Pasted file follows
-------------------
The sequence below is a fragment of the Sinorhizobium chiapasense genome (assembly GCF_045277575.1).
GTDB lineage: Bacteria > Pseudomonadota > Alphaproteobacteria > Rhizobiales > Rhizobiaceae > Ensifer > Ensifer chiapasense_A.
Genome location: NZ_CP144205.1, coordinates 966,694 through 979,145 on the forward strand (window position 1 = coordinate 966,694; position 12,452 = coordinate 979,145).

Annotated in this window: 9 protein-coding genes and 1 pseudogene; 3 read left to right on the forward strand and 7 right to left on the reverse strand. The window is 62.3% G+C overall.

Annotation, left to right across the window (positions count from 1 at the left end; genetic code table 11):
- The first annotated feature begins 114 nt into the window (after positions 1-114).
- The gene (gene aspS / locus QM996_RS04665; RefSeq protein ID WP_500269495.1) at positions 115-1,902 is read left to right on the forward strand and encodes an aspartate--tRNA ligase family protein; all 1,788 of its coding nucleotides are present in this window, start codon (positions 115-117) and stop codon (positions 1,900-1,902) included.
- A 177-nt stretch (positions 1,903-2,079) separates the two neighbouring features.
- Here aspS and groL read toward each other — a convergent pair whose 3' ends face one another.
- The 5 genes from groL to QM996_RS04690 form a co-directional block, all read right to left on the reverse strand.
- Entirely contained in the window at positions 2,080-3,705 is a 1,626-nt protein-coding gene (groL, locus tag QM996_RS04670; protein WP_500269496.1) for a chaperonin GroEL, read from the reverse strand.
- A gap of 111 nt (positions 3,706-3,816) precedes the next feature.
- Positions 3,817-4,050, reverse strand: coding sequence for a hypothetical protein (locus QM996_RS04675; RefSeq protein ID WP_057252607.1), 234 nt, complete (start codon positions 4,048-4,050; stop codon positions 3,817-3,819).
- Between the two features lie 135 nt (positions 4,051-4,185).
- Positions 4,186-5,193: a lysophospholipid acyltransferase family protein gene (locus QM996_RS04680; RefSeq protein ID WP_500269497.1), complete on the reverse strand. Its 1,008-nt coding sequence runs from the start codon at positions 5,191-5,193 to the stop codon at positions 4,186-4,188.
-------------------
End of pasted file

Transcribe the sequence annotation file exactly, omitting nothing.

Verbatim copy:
The sequence below is a fragment of the Sinorhizobium chiapasense genome (assembly GCF_045277575.1).
GTDB lineage: Bacteria > Pseudomonadota > Alphaproteobacteria > Rhizobiales > Rhizobiaceae > Ensifer > Ensifer chiapasense_A.
Genome location: NZ_CP144205.1, coordinates 966,694 through 979,145 on the forward strand (window position 1 = coordinate 966,694; position 12,452 = coordinate 979,145).

Annotated in this window: 9 protein-coding genes and 1 pseudogene; 3 read left to right on the forward strand and 7 right to left on the reverse strand. The window is 62.3% G+C overall.

Annotation, left to right across the window (positions count from 1 at the left end; genetic code table 11):
- The first annotated feature begins 114 nt into the window (after positions 1-114).
- The gene (gene aspS / locus QM996_RS04665; RefSeq protein ID WP_500269495.1) at positions 115-1,902 is read left to right on the forward strand and encodes an aspartate--tRNA ligase family protein; all 1,788 of its coding nucleotides are present in this window, start codon (positions 115-117) and stop codon (positions 1,900-1,902) included.
- A 177-nt stretch (positions 1,903-2,079) separates the two neighbouring features.
- Here aspS and groL read toward each other — a convergent pair whose 3' ends face one another.
- The 5 genes from groL to QM996_RS04690 form a co-directional block, all read right to left on the reverse strand.
- Entirely contained in the window at positions 2,080-3,705 is a 1,626-nt protein-coding gene (groL, locus tag QM996_RS04670; protein WP_500269496.1) for a chaperonin GroEL, read from the reverse strand.
- A gap of 111 nt (positions 3,706-3,816) precedes the next feature.
- Positions 3,817-4,050, reverse strand: coding sequence for a hypothetical protein (locus QM996_RS04675; RefSeq protein ID WP_057252607.1), 234 nt, complete (start codon positions 4,048-4,050; stop codon positions 3,817-3,819).
- Between the two features lie 135 nt (positions 4,051-4,185).
- Positions 4,186-5,193: a lysophospholipid acyltransferase family protein gene (locus QM996_RS04680; RefSeq protein ID WP_500269497.1), complete on the reverse strand. Its 1,008-nt coding sequence runs from the start codon at positions 5,191-5,193 to the stop codon at positions 4,186-4,188.